Laura Willoughby, Move Your Money chief executive, said: “The constant slew of scandals last year has opened the floodgates, and people are beginning to realise they don’t have to put up with the arrogance of the big banks.”


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Woman sues McDonald’s franchisee for payroll debit

Posted on June 15th, 2013 at 12:50 by John Sinteur in category: Robber Barons

[Quote]:

She spent her days serving up Happy Meals, but when it came time to get paid, Natalie Gunshannon says a local McDonald’s franchisee gave her an unhappy deal.

The Shavertown McDonald’s forces workers to be paid only one way: with a payroll debit card that burdens workers with hefty fees to obtain their hard-earned cash, according to a lawsuit filed Thursday on behalf of Ms. Gunshannon and other McDonald’s workers.

[..]

The J.P. Morgan Chase payroll card carries fees for nearly every type of transaction, according to the lawsuit, including a $1.50 charge for ATM withdrawals, $5 for over-the-counter cash withdrawals, $1 to check the balance, 75 cents per online bill payment and $10 per month if the card is left inactive for more than three months.


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Comments:

  1. Just when I thought that I’d heard every kind of exploitation of low-pay workers, some bright spark comes up with a wheeze like this…I wonder what kick-back is given by JPMC to the McD franchise to do this? Corrupt practices corporatized…

  2. This has been going on for at least 10 years. I know because I used to work for a company that started offering this option. At the time I wondered who would be so stupid as to choose this option. Well now I know. The people that choose this option, choose it because they have no other option. Since the banksters own the US Congress, this will have to be fought at the state and local level. Companies should be forced to either pay the fees to extract the workers pay or offer them a paycheck (or direct deposit.) But good luck Amerika, your government is under control of corporations who have more money to spend on the politicians than do you as individuals.

Bank’s Lobbyists Help in Drafting Financial Bills

Posted on May 24th, 2013 at 15:20 by John Sinteur in category: Robber Barons

[Quote]:

Bank lobbyists are not leaving it to lawmakers to draft legislation that softens financial regulations. Instead, the lobbyists are helping to write it themselves.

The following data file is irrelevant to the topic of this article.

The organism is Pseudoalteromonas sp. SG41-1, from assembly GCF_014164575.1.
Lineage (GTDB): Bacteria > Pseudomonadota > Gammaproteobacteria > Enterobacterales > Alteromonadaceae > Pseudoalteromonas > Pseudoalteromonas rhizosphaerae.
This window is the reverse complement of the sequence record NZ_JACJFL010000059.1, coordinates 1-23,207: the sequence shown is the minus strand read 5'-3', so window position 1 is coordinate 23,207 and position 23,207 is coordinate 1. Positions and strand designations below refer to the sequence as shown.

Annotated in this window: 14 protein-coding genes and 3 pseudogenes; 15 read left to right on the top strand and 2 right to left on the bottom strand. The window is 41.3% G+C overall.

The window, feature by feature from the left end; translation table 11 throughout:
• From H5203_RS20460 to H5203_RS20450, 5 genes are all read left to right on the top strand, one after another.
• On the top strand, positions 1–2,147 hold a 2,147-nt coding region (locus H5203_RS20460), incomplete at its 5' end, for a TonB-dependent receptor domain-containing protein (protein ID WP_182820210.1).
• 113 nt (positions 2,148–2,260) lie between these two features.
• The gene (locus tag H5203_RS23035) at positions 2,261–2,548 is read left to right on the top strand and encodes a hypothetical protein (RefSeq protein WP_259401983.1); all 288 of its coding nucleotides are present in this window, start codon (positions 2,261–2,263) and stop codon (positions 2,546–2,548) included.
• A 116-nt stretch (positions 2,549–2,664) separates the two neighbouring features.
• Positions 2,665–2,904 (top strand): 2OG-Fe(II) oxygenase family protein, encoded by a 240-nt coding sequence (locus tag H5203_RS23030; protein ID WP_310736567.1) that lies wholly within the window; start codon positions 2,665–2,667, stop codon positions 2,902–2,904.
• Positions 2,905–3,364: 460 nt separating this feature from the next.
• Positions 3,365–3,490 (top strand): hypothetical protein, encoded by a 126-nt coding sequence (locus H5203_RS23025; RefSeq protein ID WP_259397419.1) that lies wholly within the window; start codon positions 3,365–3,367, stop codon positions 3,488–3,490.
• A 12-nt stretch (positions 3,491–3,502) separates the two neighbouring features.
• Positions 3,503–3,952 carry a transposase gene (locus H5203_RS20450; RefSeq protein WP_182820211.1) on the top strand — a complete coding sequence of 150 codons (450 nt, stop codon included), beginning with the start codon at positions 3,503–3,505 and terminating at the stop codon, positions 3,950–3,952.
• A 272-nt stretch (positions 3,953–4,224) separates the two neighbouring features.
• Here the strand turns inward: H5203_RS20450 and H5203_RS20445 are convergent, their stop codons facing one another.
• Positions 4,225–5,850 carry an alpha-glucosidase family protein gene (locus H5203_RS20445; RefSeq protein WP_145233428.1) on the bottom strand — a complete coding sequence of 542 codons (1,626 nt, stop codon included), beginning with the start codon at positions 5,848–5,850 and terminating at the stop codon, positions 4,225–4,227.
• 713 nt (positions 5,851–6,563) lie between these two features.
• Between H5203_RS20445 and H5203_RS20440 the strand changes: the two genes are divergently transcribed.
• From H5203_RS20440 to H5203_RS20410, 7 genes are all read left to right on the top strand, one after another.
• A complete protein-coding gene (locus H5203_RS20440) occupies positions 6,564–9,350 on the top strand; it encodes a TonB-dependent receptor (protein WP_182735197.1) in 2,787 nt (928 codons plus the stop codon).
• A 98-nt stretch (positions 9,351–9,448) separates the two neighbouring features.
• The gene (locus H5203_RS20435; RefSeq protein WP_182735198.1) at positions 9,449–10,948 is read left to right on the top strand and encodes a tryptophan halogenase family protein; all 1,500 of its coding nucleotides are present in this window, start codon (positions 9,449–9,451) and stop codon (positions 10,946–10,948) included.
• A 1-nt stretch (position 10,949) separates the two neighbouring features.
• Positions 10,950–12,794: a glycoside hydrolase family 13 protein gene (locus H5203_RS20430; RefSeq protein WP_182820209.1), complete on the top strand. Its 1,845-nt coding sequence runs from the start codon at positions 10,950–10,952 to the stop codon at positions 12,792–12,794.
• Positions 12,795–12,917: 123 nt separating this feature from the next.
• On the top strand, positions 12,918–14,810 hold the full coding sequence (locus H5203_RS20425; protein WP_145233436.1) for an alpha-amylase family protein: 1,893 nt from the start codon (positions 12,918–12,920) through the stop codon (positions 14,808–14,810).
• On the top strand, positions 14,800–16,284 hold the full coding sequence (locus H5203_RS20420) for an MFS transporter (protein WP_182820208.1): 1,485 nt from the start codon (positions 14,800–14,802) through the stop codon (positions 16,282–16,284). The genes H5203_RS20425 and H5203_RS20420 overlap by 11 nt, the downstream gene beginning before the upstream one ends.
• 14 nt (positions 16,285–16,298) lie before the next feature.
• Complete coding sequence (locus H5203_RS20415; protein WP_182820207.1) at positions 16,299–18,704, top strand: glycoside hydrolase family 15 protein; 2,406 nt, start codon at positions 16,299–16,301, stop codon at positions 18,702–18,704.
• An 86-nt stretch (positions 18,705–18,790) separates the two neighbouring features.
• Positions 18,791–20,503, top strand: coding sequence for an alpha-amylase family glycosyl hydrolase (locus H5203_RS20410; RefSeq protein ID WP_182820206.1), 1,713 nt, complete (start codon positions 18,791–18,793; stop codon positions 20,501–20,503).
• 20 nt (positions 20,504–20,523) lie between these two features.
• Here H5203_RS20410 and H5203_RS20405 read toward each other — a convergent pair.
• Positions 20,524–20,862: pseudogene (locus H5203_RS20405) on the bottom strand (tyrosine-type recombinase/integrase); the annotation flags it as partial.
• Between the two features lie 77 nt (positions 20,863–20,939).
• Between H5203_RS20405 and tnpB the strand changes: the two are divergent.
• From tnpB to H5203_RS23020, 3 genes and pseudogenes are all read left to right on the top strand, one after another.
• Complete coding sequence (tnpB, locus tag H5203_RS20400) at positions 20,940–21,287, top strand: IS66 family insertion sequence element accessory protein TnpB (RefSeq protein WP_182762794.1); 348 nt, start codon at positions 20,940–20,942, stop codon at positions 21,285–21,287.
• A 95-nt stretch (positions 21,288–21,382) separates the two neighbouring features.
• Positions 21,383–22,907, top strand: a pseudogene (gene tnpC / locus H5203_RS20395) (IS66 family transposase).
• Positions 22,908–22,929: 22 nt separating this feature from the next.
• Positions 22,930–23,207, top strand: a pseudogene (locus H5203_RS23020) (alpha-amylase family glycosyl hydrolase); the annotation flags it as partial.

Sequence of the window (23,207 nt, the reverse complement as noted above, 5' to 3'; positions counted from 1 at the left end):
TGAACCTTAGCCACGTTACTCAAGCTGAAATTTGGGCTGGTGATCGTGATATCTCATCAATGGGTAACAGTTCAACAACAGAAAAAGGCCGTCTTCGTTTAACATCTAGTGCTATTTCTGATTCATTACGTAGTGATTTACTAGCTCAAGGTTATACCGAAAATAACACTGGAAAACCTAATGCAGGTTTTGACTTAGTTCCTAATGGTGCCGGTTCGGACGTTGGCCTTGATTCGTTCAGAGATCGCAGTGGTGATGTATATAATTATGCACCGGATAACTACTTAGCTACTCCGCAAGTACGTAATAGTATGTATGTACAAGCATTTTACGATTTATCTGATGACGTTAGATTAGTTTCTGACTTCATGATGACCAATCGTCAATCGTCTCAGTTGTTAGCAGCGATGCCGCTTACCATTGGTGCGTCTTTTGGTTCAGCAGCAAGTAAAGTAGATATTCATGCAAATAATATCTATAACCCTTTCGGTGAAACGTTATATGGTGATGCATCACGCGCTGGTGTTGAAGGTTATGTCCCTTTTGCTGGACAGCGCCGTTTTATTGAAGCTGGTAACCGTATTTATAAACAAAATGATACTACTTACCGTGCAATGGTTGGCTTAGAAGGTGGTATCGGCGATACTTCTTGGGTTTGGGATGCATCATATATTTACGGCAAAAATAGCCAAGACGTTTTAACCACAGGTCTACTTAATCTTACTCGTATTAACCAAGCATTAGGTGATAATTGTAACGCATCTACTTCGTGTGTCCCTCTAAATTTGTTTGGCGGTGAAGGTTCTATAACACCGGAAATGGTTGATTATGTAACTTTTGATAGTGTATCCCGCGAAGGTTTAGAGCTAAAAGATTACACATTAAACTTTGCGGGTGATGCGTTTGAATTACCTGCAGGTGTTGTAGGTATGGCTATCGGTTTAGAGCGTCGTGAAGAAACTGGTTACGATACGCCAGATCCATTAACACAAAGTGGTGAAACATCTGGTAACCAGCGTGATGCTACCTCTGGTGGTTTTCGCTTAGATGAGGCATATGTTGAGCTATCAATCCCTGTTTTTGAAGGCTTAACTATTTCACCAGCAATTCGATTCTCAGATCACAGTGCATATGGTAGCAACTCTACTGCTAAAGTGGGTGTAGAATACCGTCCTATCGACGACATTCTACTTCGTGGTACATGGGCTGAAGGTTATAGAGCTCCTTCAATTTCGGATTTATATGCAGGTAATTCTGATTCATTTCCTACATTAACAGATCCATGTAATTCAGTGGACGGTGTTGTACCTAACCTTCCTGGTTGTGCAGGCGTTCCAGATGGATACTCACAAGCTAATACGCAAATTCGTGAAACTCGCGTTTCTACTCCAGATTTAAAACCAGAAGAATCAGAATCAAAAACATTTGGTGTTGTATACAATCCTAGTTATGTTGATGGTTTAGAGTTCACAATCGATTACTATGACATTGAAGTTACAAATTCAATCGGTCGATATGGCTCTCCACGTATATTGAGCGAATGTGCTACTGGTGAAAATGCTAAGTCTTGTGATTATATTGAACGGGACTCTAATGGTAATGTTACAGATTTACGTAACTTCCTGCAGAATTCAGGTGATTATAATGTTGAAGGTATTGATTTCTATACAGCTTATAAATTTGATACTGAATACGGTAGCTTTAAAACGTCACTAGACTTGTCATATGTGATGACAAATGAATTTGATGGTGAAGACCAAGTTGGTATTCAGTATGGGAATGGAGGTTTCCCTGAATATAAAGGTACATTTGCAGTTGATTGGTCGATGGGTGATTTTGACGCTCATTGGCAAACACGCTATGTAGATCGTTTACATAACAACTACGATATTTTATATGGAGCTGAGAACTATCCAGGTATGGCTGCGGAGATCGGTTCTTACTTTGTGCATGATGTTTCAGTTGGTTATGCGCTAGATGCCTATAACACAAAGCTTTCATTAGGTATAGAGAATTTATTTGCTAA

One bill that sailed through the House Financial Services Committee this month — over the objections of the Treasury Department — was essentially Citigroup’s, according to e-mails reviewed by The New York Times. The bill would exempt broad swathes of trades from new regulation.

[..]

The bank chief also delivered something of a pep talk.

“America has the widest, deepest and most transparent capital markets in the world,” he said. “Washington has been dealt a good hand.”

And the public has been dealt a good hand job.


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Comments:

  1. Anyone who thinks that the U.S. is a democracy is either mentally incompetent or simply delusional

  2. I’m getting OFPS (Onion-false-positive syndrome).

  3. No, a good hand job is enjoyable. Bankers put on sandpaper gloves when they “help a buddy out.”

  4. From the linked article: ““I won’t dispute for one second the problems of a system that demands immense amount of fund-raisers by its legislators,” said Representative Jim Himes, a third-term Democrat of Connecticut, who supported the recent industry-backed bills and leads the party’s fund-raising effort in the House. A member of the Financial Services Committee and a former banker at Goldman Sachs, he is one of the top recipients of Wall Street donations. “It’s appalling, it’s disgusting, it’s wasteful and it opens the possibility of conflicts of interest and corruption. It’s unfortunately the world we live in.””

The slow-going process of compensating victims of housing violations

Posted on May 20th, 2013 at 16:02 by John Sinteur in category: Robber Barons

[Quote]:

Banks have paid less than half the $5.7 billion in cash owed to troubled homeowners under nearly 30 settlements brokered by the government since 2008, delaying help to the millions of victims of discrimination and shoddy lending that epitomized the housing crisis, according to a Washington Post analysis of government data.

[..]

But in order to determine how much each borrower was owed, the banks planned to review each foreclosure one by one. After 12 months, no homeowners had received a dime. But the eight consultants managing the process on behalf of the banks were paid nearly $2 billion.


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12-year old girl explains world debt

Posted on May 12th, 2013 at 18:09 by John Sinteur in category: Robber Barons


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Comments:

  1. Yes, the emperor has no clothes!

  2. And this kid should be then next Treasury Minister of Canada – she obviously has a better appreciation of the issues than those currently in charge!

  3. @Spaceman: Quite a number of “those currently in charge” are Goldman Sachs alumni and such. I don’t think they misunderstand…

  4. Their pay depends on them misunderstanding, so you can be pretty sure they misunderstand very well!